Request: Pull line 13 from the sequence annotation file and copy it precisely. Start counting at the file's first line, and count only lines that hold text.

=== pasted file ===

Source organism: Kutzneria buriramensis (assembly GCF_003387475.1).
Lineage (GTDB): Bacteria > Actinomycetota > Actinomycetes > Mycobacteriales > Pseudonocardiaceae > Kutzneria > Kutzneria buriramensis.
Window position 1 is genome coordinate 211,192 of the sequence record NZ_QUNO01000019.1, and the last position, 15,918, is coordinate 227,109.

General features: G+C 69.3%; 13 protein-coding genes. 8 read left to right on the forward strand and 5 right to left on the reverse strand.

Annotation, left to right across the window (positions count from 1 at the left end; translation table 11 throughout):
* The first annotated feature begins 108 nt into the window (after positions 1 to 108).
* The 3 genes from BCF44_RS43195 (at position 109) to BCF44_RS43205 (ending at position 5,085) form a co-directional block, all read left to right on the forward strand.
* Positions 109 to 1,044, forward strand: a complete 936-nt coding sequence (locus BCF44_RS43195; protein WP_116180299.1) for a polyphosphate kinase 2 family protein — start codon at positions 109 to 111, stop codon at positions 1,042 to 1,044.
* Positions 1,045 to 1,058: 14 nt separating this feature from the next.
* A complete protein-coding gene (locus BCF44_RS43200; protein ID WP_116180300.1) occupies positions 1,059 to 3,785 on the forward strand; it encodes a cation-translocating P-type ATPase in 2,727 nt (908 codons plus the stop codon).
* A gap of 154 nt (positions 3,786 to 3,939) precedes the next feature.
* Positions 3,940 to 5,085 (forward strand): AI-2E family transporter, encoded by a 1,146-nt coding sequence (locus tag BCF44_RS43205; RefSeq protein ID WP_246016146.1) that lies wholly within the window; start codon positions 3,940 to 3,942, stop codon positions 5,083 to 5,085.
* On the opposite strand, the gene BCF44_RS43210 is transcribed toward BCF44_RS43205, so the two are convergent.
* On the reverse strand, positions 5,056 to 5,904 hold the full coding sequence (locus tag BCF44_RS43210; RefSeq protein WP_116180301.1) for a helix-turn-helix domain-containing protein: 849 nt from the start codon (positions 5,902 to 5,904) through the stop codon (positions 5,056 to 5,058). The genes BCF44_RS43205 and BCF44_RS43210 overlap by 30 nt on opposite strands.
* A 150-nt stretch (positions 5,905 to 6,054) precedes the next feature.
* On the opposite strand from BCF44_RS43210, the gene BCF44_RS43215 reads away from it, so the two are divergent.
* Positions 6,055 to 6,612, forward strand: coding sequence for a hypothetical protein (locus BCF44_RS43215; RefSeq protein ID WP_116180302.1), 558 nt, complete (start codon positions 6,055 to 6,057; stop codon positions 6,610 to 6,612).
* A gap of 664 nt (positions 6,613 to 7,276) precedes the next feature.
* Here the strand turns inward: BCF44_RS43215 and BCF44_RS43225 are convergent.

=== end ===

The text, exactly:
* On the opposite strand, the gene BCF44_RS43210 is transcribed toward BCF44_RS43205, so the two are convergent.